What Is a Bomb Cyclone?

Maddie Meyer/Getty Images
Maddie Meyer/Getty Images

The phrase bomb cyclone has re-entered the news this week as parts of the central U.S. face severe weather. Mountain and Midwestern states, including Colorado, Nebraska, Wyoming, and South Dakota, all fall in the path of a winter storm expected to deliver tornadoes, hail, heavy snow, flooding, and hurricane-force winds on Wednesday, March 13 into Thursday. It seems appropriate for a storm that strong to have bomb in its name, but the word actually refers to a meteorological phenomenon and not the cyclone's explosive intensity.

According to The Denver Post, the bomb in bomb cyclone stands for bombogenesis. Bombogenesis occurs when a non-tropical storm experiences at least a 24 millibar (the unit used to measure barometric pressure) drop within 24 hours. Low pressure makes for intense storms, so a bomb cyclone is a system that's built up a significant amount strength in a short length of time.

This type of storm usually depends on the ocean or another large body of water for its power. During the winter, the relatively warm air coming off the ocean and the cold air above land can collide to create a sharp drop in atmospheric pressure. Also known as a winter hurricane, this effect has produced some of the worst snowstorms to ever hit the U.S.

The fact that this latest bomb cyclone has formed nowhere near the coast makes it even more remarkable. Rather, a warm, subtropical air mass and a cold, Arctic air mass crossed paths, creating the perfect conditions for a rare bombogenesis over the Rockies and Great Plains states.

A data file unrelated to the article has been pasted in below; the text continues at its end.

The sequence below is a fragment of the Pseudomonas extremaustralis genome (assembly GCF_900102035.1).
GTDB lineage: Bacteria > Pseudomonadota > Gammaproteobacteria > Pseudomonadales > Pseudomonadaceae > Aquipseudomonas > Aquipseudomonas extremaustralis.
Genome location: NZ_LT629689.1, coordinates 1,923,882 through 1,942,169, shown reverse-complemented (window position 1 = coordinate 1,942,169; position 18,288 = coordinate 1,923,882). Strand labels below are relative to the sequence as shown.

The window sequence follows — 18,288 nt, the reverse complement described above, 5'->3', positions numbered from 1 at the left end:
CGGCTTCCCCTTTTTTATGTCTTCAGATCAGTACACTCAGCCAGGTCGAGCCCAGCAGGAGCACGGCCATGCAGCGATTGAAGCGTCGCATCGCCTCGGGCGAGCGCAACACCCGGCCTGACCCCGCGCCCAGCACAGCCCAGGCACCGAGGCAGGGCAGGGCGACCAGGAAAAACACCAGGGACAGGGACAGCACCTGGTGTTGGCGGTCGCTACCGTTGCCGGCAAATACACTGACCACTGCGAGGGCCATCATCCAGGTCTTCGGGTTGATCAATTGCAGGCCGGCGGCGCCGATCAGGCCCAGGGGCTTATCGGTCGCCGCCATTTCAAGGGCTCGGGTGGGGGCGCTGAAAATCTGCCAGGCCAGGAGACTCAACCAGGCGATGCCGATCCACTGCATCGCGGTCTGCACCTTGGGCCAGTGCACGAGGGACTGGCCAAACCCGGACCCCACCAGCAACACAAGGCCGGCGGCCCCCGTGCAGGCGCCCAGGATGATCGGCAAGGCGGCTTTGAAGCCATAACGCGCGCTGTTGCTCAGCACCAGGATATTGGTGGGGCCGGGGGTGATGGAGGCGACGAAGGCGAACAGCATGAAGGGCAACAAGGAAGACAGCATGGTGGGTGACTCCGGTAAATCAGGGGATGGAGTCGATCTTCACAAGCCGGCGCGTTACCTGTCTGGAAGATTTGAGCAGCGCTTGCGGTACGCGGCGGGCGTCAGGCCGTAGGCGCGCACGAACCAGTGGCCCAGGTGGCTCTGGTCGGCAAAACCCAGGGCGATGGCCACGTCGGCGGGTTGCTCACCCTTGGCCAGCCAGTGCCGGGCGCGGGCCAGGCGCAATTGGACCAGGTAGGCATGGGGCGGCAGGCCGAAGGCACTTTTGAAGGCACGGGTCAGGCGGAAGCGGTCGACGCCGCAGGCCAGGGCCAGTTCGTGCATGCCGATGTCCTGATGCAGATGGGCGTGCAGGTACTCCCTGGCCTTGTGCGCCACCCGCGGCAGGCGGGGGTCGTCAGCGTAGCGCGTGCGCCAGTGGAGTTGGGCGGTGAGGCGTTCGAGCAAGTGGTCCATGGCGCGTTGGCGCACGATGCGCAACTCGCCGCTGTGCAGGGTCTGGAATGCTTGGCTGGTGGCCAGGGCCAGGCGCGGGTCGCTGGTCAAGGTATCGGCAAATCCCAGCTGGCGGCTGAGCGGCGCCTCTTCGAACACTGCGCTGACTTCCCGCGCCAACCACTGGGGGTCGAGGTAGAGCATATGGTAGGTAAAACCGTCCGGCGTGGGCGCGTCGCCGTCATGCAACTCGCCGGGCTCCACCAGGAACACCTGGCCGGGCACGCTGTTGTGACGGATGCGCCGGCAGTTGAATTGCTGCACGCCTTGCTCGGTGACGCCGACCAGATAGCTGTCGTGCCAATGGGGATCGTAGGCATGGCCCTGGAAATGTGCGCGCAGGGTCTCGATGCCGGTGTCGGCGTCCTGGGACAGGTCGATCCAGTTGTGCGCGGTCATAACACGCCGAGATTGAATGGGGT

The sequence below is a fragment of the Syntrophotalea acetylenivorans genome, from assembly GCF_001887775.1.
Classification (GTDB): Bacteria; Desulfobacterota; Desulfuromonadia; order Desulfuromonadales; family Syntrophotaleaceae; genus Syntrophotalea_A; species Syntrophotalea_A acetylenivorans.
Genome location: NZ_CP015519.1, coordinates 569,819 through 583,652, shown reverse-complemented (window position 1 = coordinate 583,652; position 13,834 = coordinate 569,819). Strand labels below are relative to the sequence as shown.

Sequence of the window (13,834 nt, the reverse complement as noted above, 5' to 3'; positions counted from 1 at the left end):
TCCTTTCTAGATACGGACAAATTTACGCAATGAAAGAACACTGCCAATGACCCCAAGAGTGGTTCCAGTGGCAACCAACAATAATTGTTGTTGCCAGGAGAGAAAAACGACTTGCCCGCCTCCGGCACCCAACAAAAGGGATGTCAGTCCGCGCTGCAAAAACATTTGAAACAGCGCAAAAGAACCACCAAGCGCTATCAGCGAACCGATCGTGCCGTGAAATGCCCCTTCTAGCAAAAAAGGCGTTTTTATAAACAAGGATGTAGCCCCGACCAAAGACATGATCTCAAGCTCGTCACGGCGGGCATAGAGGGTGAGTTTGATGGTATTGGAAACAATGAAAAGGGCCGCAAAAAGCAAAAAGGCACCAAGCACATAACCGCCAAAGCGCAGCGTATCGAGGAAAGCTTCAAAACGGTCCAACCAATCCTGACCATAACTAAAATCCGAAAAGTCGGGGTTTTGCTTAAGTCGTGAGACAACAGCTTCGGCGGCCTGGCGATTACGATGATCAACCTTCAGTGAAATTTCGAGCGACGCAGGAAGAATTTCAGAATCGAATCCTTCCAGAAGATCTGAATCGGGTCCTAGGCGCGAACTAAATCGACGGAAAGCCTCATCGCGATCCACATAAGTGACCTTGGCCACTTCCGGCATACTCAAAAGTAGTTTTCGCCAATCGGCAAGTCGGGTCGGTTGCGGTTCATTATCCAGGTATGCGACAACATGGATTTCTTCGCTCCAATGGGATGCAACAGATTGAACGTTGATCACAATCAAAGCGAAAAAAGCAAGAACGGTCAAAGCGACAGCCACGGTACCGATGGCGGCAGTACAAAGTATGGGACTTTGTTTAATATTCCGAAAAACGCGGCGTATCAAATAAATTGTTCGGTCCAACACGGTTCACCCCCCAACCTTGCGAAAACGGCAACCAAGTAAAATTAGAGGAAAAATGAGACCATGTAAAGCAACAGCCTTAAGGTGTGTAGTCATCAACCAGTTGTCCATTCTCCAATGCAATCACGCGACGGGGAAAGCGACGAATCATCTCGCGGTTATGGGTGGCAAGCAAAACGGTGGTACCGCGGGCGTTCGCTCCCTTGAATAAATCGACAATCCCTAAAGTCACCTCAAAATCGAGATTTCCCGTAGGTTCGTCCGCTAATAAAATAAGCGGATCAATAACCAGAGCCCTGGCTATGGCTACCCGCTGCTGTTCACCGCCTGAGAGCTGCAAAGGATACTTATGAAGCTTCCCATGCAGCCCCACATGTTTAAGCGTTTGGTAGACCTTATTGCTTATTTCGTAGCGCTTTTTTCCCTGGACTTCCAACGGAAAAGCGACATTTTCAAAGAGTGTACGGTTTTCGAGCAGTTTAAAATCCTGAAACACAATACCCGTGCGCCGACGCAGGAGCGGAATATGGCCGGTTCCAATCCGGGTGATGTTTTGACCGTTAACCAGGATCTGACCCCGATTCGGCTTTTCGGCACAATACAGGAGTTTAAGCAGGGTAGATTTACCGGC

Central U.S. residents in the bomb cyclone's path have taken great precautions ahead of the storm. Over 1000 flights have been canceled for Wednesday and schools throughout Colorado have closed.

[h/t The Denver Post]

Watch a Rare ‘Ice Tsunami’ Slam Lake Erie

Clean Lakes Alliance, Flickr // CC BY 2.0
Clean Lakes Alliance, Flickr // CC BY 2.0

A combination of freezing cold temperatures and high winds is creating an unusual phenomenon along Lake Erie. As KDKA reports, ice tsunamis are toppling onto lake shores, and many locals have been asked to stay inside and even evacuate their homes.

On February 24, 2019, the National Weather Service in Buffalo, New York issued a warning about dangerous wind gusts in the Lake Erie area. The service urged citizens to seek shelter indoors and avoid traveling if possible. Winds peaked at 74 mph earlier this week, the level of a Category 1 hurricane, and tore down trees and power lines throughout the region.

People who got close to Lake Erie during the windstorm witnessed a rare event known as an ice tsunami. When wind pushed ice on the lake's surface toward the retaining wall, the sheet broke apart and dumped massive ice chunks on the shore. The video below captures the phenomenon.

In some areas, the ice piles grew so large that roadways had to be closed. Residents of Hamburg, New York's Hoover Beach area were asked to voluntarily evacuate due to the encroaching ice.

Ice tsunamis, or ice shoves, are rare, but in some cases they can be life-threatening. In 2013, waves of ice shards from a Minnesota lake destroyed people's homes.

[h/t KDKA]

SECTIONS

arrow
LIVE SMARTER